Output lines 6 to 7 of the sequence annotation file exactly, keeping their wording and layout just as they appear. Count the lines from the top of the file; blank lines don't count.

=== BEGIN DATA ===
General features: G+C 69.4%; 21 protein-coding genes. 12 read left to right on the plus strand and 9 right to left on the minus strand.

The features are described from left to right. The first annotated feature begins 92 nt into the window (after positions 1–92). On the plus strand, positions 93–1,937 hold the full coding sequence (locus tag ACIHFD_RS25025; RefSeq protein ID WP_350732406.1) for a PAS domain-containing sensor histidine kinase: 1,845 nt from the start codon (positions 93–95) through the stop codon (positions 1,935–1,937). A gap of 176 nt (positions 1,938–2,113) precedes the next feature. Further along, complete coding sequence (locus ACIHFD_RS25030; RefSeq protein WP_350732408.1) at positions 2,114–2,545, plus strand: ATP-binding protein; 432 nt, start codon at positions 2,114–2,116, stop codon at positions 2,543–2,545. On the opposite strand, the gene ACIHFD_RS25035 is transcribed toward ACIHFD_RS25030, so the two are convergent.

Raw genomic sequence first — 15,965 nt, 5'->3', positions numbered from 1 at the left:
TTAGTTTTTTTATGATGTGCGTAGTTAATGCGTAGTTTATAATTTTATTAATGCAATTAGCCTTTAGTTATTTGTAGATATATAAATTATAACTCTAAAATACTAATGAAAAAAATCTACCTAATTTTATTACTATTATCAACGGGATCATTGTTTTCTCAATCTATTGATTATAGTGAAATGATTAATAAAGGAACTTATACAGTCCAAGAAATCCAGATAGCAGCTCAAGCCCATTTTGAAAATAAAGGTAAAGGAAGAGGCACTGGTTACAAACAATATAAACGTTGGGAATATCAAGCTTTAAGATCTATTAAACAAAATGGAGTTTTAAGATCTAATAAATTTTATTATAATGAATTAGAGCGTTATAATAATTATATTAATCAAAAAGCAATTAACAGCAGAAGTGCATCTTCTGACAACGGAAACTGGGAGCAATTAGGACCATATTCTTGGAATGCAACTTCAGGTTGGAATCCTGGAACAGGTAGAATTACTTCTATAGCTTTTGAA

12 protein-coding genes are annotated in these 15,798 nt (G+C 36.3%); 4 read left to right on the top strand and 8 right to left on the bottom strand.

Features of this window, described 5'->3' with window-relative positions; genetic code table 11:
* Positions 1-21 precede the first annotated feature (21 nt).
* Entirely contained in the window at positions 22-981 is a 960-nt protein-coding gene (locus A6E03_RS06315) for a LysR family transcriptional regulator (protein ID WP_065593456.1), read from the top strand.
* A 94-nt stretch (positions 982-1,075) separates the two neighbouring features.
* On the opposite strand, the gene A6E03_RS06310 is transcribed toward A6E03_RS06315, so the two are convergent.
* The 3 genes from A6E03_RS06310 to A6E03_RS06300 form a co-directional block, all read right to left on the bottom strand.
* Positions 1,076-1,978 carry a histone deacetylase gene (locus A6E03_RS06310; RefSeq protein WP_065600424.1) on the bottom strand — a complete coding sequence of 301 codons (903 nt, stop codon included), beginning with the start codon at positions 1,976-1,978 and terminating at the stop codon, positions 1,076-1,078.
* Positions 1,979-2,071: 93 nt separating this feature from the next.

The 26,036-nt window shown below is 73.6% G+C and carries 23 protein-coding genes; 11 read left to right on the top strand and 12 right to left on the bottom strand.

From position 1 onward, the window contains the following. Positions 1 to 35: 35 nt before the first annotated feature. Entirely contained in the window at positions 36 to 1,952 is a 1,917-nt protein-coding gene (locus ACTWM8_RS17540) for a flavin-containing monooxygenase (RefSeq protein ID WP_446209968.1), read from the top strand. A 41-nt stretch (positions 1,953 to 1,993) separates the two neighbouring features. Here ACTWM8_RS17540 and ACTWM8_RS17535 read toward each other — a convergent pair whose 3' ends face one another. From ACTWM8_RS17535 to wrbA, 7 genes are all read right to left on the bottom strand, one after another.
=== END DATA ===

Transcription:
Features of this window, described 5'->3' with window-relative positions; genetic code table 11:
* Positions 1-21 precede the first annotated feature (21 nt).